Ask GeoMan...

Which country on earth has the most basalt?

-Landon, 3rd grade, Ogden, Iowa

Basalt is an igneous rock. Plate tectonics causes some areas of the crust to separate, and mafic magma from the upper mantle is allowed to move to the surface and erupt as a volcano. Because basalt is mafic, it is generally heavier than the granitic rocks that make up the continents. Because of this density difference, basalt is usually found on the seafloor. Therefore, since it's what makes the seafloor, MOST basalt is not part of ANY country.

However, most of the continents will have some basalt exposed at the surface. These areas of basalt are often a piece of the seafloor which has been folded and pushed up onto the land (and is now called an "ophiolite"). Other areas of basalt are related to what is called "continental rifting," where the land is being pulled apart and basaltic magma is allowed to escape to the surface. These types of lava flows are called "flood basalt" because they literally flood the land with lava.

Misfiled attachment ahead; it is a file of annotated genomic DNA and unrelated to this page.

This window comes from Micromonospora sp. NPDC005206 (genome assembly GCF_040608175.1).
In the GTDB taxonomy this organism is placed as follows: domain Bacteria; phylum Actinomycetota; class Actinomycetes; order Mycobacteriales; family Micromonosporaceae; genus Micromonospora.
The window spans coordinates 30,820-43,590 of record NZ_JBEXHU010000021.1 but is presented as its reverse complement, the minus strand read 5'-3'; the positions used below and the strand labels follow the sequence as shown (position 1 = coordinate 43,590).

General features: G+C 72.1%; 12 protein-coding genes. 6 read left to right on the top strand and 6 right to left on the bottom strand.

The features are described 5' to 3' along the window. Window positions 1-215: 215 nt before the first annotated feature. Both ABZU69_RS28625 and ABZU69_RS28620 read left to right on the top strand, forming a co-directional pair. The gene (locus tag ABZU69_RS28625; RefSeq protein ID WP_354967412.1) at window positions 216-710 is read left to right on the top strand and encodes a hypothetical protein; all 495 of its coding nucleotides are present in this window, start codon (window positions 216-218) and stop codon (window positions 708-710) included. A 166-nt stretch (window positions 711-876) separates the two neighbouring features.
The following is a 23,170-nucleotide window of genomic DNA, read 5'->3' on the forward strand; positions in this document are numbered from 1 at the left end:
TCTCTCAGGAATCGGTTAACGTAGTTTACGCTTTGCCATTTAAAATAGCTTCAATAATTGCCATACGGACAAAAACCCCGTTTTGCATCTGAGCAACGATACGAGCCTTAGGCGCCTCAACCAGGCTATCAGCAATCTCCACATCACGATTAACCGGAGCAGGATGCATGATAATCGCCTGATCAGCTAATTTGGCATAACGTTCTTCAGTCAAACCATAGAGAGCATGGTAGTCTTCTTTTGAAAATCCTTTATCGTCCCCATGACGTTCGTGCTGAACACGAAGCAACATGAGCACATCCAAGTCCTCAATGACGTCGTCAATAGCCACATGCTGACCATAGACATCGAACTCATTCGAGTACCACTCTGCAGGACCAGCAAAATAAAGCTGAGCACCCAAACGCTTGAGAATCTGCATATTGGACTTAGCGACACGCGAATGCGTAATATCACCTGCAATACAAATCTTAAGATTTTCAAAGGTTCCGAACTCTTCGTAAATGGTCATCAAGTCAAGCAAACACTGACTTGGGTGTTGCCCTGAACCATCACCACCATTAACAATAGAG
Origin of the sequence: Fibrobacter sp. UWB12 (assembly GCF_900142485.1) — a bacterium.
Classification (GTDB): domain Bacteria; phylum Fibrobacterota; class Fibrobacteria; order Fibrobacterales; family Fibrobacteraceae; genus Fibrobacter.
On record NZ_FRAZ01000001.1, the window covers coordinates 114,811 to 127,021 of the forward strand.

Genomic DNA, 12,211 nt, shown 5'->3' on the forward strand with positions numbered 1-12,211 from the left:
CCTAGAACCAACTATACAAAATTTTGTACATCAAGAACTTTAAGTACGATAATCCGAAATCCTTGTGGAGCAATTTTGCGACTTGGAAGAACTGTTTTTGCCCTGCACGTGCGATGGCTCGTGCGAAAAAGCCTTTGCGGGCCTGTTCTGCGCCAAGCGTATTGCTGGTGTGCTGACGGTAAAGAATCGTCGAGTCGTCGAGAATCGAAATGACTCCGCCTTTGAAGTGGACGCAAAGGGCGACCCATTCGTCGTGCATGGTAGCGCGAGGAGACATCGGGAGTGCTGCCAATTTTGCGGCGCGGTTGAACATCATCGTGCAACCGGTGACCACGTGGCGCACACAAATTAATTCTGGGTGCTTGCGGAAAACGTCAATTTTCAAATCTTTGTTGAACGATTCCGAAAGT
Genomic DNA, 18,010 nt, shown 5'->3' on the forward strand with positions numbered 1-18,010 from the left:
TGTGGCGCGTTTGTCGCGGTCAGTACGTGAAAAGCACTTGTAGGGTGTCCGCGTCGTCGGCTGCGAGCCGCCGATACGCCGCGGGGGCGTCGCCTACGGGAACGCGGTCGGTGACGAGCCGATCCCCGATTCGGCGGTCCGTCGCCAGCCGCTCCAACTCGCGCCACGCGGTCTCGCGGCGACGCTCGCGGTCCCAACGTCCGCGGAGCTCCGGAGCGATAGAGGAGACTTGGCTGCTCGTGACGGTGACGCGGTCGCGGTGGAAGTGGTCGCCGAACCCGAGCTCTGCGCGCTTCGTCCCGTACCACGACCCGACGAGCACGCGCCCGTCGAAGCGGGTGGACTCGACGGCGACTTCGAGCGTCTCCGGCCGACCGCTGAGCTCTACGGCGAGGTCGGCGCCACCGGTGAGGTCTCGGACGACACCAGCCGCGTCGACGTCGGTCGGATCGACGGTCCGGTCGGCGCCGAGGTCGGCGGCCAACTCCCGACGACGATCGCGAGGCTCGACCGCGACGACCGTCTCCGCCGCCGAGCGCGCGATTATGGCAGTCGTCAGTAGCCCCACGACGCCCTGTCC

The western United States has quite a bit of both types. Much of the Klamath Mountains of northern California and southern Oregon is broken-up pieces of 150 to 450 million year old seafloor crust (the 150 million year old Josephine Ophiolite is a good example), while most of eastern Washington and Oregon (the Columbia River Basalt), and northeastern California (the Modoc Plateau Basalt) are underlain by flood basalt.

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